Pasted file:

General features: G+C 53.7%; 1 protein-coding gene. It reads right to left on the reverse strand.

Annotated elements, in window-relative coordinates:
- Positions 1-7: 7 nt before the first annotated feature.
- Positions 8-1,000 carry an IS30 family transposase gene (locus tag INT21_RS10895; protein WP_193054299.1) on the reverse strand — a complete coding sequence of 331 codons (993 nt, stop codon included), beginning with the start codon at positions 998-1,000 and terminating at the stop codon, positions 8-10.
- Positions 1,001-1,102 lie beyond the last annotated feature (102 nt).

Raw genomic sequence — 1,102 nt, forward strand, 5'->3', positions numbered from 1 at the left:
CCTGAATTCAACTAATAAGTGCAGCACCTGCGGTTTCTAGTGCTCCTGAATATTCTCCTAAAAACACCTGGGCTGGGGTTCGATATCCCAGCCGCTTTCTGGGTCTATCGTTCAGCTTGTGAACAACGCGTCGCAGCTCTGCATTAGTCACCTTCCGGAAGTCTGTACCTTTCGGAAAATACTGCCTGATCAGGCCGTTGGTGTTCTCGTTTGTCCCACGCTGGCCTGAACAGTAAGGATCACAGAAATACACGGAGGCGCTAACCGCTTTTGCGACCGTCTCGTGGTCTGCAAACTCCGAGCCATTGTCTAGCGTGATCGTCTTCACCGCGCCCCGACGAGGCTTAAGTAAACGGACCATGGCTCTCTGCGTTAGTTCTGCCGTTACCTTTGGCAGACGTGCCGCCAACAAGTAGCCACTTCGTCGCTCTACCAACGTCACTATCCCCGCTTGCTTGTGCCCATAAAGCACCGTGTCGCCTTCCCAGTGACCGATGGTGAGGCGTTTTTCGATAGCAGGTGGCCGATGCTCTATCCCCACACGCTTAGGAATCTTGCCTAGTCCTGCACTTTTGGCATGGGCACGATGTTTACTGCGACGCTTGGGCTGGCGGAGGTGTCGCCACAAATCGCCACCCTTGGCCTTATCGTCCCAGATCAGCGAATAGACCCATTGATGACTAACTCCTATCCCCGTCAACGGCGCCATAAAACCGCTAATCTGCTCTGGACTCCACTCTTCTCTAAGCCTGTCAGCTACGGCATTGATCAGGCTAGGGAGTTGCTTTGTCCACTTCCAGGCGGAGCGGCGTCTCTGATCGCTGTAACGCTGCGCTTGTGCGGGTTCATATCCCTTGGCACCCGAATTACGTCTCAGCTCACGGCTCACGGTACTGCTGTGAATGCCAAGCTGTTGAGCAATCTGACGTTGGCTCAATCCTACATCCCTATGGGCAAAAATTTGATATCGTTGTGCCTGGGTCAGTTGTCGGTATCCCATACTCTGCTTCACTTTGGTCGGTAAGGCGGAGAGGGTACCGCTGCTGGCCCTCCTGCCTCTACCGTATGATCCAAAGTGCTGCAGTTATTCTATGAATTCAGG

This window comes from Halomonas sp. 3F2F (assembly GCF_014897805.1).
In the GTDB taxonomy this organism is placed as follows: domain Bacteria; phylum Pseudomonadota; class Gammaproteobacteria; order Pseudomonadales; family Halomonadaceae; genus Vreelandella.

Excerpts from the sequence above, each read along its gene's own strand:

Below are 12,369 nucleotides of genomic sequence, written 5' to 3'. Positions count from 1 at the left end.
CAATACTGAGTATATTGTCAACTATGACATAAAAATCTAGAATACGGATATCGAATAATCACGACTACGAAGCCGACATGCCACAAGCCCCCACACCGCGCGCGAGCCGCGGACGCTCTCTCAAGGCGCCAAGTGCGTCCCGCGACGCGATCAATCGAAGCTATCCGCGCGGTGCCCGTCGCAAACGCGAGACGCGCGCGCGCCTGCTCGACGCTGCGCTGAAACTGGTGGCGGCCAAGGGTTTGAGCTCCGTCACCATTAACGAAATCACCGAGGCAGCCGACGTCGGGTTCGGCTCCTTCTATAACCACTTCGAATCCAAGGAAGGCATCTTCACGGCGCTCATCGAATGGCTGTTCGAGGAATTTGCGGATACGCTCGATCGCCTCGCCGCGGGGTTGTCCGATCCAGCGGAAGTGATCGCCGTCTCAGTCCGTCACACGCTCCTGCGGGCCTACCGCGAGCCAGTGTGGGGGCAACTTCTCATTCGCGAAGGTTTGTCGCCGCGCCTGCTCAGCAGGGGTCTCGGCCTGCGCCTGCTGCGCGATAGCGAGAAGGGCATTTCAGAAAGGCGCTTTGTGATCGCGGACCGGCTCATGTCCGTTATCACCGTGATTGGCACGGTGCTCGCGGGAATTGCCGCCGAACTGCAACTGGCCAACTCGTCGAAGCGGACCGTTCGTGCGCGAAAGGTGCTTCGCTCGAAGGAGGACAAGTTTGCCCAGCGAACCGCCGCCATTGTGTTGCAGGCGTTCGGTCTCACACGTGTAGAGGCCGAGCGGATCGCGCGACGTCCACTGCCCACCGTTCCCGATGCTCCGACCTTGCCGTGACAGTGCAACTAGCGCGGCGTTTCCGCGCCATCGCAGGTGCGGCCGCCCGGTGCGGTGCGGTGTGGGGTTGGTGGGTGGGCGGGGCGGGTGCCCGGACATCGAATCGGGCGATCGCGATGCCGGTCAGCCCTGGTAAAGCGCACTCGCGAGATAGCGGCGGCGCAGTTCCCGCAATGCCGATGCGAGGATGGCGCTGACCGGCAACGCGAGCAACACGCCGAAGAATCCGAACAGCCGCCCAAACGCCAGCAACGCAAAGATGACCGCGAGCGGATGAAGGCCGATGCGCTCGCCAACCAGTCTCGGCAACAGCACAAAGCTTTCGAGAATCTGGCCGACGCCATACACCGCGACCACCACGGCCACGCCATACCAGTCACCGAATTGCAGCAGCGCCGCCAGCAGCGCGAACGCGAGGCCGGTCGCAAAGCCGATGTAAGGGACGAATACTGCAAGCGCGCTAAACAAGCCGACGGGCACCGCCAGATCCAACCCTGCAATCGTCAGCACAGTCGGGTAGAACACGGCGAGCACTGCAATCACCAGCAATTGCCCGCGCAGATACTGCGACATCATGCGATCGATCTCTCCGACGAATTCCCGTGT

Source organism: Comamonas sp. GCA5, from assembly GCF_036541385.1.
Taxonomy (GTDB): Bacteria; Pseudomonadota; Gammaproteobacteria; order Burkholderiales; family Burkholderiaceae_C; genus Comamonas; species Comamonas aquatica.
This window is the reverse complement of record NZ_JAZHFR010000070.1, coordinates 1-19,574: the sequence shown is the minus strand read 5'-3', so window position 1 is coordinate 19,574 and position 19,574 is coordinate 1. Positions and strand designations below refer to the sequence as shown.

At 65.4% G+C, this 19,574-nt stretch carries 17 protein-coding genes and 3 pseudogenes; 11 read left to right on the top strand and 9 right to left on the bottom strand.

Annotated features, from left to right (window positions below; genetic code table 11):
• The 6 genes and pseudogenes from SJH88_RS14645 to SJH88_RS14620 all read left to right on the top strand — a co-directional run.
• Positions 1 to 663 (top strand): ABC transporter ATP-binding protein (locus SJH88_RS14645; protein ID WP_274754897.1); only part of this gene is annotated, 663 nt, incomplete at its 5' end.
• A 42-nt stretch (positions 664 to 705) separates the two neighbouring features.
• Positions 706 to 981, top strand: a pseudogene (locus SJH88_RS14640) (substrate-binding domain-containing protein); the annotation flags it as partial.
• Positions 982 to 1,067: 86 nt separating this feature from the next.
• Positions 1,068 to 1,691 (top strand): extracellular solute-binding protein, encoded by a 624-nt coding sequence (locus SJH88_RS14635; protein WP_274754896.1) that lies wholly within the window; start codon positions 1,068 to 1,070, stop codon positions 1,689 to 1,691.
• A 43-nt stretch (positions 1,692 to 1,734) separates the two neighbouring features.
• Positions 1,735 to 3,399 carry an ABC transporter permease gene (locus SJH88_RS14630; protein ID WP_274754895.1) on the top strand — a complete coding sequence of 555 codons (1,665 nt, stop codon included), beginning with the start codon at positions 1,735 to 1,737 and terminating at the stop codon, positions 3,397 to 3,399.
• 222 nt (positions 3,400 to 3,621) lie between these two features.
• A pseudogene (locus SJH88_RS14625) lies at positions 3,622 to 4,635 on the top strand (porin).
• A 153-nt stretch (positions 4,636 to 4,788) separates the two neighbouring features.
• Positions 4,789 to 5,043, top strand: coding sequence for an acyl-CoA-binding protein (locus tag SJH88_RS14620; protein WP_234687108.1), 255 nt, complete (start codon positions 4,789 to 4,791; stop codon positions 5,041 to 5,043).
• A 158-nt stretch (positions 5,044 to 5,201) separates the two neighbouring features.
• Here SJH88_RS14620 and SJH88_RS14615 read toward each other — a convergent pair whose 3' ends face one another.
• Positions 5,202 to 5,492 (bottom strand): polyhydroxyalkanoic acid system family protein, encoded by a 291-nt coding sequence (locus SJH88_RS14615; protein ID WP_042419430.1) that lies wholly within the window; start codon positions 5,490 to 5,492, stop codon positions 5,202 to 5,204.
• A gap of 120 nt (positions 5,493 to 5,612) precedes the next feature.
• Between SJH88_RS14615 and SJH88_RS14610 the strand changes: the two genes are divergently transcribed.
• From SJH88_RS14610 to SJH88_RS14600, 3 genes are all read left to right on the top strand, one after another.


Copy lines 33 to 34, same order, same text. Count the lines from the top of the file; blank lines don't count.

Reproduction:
• A gap of 120 nt (positions 5,493 to 5,612) precedes the next feature.
• Between SJH88_RS14615 and SJH88_RS14610 the strand changes: the two genes are divergently transcribed.